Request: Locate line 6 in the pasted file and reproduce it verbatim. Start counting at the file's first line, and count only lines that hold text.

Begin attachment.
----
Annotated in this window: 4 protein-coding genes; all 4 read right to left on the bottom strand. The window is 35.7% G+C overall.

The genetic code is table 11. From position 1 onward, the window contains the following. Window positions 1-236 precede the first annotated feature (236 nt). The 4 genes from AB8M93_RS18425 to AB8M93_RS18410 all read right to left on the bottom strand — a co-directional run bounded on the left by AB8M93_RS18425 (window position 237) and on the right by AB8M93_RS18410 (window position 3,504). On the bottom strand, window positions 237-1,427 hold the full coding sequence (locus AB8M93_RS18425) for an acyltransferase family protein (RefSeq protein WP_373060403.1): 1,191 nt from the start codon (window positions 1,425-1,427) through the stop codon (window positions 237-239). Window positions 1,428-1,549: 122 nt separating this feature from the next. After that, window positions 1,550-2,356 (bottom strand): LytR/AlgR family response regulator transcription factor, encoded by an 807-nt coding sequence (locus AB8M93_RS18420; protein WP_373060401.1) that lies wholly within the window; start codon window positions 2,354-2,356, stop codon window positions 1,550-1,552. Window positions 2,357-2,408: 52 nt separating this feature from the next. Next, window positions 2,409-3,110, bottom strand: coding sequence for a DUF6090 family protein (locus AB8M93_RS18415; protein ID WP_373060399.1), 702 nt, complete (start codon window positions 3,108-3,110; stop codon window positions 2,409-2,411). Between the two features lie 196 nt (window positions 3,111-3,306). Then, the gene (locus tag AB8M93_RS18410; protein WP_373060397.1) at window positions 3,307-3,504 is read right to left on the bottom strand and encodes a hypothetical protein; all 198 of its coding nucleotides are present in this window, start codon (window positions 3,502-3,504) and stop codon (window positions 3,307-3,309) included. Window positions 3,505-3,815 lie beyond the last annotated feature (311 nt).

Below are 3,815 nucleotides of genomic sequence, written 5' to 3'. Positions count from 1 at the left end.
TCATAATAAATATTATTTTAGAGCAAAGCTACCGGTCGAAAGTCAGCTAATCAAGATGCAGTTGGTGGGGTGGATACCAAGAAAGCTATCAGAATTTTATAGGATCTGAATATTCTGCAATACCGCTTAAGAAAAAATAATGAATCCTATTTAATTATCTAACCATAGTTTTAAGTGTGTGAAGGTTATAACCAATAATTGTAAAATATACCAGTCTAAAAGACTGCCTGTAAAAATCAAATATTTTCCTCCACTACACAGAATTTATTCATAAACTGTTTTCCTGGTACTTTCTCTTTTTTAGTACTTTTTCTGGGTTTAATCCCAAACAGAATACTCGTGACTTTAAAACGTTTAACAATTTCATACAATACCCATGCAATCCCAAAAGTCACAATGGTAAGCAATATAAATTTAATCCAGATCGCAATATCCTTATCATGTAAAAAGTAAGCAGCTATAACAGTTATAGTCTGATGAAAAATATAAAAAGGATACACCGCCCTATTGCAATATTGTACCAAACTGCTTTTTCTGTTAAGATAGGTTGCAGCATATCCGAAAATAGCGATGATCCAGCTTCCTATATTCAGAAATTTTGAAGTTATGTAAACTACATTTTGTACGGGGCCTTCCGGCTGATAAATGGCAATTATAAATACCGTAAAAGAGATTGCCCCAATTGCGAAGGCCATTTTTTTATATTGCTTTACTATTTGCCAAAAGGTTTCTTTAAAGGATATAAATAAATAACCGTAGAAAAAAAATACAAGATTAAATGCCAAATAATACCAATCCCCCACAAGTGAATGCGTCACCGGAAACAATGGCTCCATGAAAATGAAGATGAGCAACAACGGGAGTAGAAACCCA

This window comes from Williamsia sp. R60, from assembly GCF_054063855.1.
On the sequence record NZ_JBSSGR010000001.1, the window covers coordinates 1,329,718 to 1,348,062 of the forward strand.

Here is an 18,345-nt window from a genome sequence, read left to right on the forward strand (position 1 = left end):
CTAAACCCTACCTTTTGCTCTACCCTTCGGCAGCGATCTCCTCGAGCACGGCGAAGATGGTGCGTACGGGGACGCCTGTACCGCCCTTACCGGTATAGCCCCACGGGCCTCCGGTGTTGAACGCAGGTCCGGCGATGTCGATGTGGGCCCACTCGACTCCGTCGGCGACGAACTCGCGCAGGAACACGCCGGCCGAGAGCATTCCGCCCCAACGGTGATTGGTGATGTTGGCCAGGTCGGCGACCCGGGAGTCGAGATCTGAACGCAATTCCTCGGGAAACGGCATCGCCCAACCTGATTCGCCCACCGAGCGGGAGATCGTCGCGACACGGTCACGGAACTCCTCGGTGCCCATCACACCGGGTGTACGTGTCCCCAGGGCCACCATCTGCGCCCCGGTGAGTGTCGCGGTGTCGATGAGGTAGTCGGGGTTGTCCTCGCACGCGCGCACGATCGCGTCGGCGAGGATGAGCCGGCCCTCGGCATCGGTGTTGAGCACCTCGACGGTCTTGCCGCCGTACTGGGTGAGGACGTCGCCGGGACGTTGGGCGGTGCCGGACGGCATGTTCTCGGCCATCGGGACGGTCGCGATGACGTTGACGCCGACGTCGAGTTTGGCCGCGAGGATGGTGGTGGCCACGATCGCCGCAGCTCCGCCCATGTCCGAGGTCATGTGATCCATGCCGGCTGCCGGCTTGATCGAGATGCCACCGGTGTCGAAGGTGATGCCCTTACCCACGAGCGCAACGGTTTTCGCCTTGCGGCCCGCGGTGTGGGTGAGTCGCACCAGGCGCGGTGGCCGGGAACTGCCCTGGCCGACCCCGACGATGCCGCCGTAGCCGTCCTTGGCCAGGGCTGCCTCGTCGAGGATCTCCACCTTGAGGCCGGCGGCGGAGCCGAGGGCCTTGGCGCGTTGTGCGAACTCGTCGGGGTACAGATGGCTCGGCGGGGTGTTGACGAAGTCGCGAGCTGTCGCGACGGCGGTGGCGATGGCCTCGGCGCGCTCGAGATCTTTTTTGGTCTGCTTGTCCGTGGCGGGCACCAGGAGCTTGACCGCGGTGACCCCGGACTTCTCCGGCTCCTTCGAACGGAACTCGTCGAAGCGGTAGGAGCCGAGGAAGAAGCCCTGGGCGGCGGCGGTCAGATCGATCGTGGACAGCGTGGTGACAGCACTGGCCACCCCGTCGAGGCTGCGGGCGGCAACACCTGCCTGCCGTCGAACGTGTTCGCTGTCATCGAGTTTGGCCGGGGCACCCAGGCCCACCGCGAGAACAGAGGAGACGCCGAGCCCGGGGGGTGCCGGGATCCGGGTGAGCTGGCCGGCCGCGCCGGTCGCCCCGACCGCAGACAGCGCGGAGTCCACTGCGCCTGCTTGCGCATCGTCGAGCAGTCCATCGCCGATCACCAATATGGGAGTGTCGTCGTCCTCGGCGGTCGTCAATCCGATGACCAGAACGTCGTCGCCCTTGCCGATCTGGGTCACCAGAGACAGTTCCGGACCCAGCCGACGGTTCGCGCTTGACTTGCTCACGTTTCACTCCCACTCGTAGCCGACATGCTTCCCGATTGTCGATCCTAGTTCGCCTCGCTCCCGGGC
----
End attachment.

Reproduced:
On the sequence record NZ_JBSSGR010000001.1, the window covers coordinates 1,329,718 to 1,348,062 of the forward strand.